Rajon Rondo returns from his two-game suspension tomorrow, when his Boston Celtics face the Minnesota Timberwolves at home. Boston went 1-1 in the dynamic point guard's absence, and his unselfish play will be a welcome return to the lineup.
However, the last thing Rondo can do is come back and have the hothead attitude that got him in trouble to begin with.
If anything, Rondo's time away from the team should have served as an eye-opener for him. The Celtics played fairly well without him, but their flaws were also exposed.
The fact is that Rondo's suspension should have served as a wake-up call for him. These were not just two games in which he did not play, but ones that could have hurt the already-struggling Celtics.
If the star point guard can take away a few pointers from his suspension and use them to become a better player, going forward, then he'll be able to further increase his value, and not make team management worry about his attitude getting him in more trouble.
According to a video via CSN New England, Rajon Rondo had quite the interesting time during his two-game suspension. Rondo was able to travel, rest his body and eventually answer a question about whether or not he'd learned his lesson with one word.
"I went to Mexico. Watched the game. It was cool," Rondo said. "A couple days off. Allowed my body to get a chance to rest. I wanted to be out there with my teammates but, obviously, I had a two-game suspension. I was glued in front of my TV."
Rondo's "chip on my shoulder" attitude is part of what makes him the leader of the Boston Celtics. It's also what has made him a villain in eyes outside of Boston.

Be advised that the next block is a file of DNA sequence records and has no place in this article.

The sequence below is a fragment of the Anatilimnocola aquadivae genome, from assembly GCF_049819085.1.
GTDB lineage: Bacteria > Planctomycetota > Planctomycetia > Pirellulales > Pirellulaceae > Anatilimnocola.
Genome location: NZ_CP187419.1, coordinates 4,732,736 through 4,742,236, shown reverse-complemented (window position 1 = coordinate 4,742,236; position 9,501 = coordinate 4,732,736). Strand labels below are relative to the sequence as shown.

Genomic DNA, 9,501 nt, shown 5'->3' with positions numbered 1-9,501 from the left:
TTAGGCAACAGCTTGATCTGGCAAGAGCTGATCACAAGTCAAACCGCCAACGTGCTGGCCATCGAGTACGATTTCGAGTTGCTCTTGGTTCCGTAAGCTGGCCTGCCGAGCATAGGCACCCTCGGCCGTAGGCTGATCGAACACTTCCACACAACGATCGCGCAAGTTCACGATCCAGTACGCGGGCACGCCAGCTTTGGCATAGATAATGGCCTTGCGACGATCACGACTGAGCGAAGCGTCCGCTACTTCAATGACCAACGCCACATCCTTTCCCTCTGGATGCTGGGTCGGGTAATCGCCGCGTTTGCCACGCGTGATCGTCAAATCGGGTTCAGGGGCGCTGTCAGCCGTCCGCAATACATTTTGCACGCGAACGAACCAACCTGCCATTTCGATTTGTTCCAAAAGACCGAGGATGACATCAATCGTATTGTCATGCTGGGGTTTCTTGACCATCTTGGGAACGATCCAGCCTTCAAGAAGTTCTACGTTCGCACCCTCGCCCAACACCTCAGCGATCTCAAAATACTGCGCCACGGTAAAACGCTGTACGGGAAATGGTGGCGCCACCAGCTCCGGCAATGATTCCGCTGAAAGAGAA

This video can be of no help to that image.
Fortunately for Rondo and the Celtics, the seventh year point guard could care less how the outside world views him. That too is what makes him an unparalleled floor general, as Rondo will allow his play to do the talking.
The media can run their stories, if they'd like. Rondo has no problem playing the role of rebel in the NBA.
He just better prepare for the criticism that is certain to come his way.
The mark of a good offense is a point guard that runs it well, and Rondo is the definition of a playmaking floor general. He is leading the league with 12.9 assists per game and as a result, the Celtics rank second in passing with 23.5 assists per contest.
Granted, the Celtics averaged 23 assists per game in the two Rondo missed due to his suspension, but his overall presence was still missed. Not only was his passing gone, but his improved scoring was as well.
As a result, he could not focus solely on scoring points, per usual, and shot just five of 17 from the field.
Which leads to the next lesson Rondo must learn...
Besides Rondo, the Celtics' two best players are Paul Pierce and Kevin Garnett. Pierce provides scoring, while Garnett mans the paint on both sides of the court.
While both players still have what it takes to produce in the NBA, gone are the days where they can simply get the ball and create their own shot at the drop of a hat.
Head coach Doc Rivers' system calls for the point guard to set plays up that leave Pierce wide open, and Garnett's low-post game requires a viable point guard to get him the ball.
Though Boston did play well in Rondo's absence the past two games, Pierce and Garnett's ability to carry the team without him should not be a reason for Rondo to not change his attitude.
The two averaged a combined 29 points and 12.5 rebounds per game with Rondo gone, and have averaged 17.4 points and 6.5 with him getting them the ball.